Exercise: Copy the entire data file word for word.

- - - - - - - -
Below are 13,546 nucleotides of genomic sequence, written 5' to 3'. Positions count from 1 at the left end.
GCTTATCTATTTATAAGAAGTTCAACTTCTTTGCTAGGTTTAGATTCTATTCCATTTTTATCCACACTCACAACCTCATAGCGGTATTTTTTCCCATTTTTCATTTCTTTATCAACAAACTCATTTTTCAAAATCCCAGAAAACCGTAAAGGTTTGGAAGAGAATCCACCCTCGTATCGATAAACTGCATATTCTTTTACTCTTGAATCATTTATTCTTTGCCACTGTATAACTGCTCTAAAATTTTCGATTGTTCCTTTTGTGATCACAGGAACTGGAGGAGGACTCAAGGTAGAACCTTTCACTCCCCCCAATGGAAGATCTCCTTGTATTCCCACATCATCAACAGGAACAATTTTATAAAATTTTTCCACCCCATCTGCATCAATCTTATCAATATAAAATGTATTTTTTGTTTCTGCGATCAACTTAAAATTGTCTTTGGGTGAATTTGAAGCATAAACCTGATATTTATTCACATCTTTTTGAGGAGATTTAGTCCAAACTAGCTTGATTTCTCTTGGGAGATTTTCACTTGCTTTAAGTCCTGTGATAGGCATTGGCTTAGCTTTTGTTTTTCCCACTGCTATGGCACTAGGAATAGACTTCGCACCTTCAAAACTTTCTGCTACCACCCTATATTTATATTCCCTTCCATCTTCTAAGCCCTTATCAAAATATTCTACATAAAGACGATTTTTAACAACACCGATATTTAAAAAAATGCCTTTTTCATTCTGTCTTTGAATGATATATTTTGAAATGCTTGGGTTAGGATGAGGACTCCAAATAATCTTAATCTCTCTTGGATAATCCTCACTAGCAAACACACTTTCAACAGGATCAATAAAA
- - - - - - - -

Below are 13,546 nucleotides of genomic sequence, written 5' to 3'. Positions count from 1 at the left end.
GCTTATCTATTTATAAGAAGTTCAACTTCTTTGCTAGGTTTAGATTCTATTCCATTTTTATCCACACTCACAACCTCATAGCGGTATTTTTTCCCATTTTTCATTTCTTTATCAACAAACTCATTTTTCAAAATCCCAGAAAACCGTAAAGGTTTGGAAGAGAATCCACCCTCGTATCGATAAACTGCATATTCTTTTACTCTTGAATCATTTATTCTTTGCCACTGTATAACTGCTCTAAAATTTTCGATTGTTCCTTTTGTGATCACAGGAACTGGAGGAGGACTCAAGGTAGAACCTTTCACTCCCCCCAATGGAAGATCTCCTTGTATTCCCACATCATCAACAGGAACAATTTTATAAAATTTTTCCACCCCATCTGCATCAATCTTATCAATATAAAATGTATTTTTTGTTTCTGCGATCAACTTAAAATTGTCTTTGGGTGAATTTGAAGCATAAACCTGATATTTATTCACATCTTTTTGAGGAGATTTAGTCCAAACTAGCTTGATTTCTCTTGGGAGATTTTCACTTGCTTTAAGTCCTGTGATAGGCATTGGCTTAGCTTTTGTTTTTCCCACTGCTATGGCACTAGGAATAGACTTCGCACCTTCAAAACTTTCTGCTACCACCCTATATTTATATTCCCTTCCATCTTCTAAGCCCTTATCAAAATATTCTACATAAAGACGATTTTTAACAACACCGATATTTAAAAAAATGCCTTTTTCATTCTGTCTTTGAATGATATATTTTGAAATGCTTGGGTTAGGATGAGGACTCCAAATAATCTTAATCTCTCTTGGATAATCCTCACTAGCAAACACACTTTCAACAGGATCAATAAAA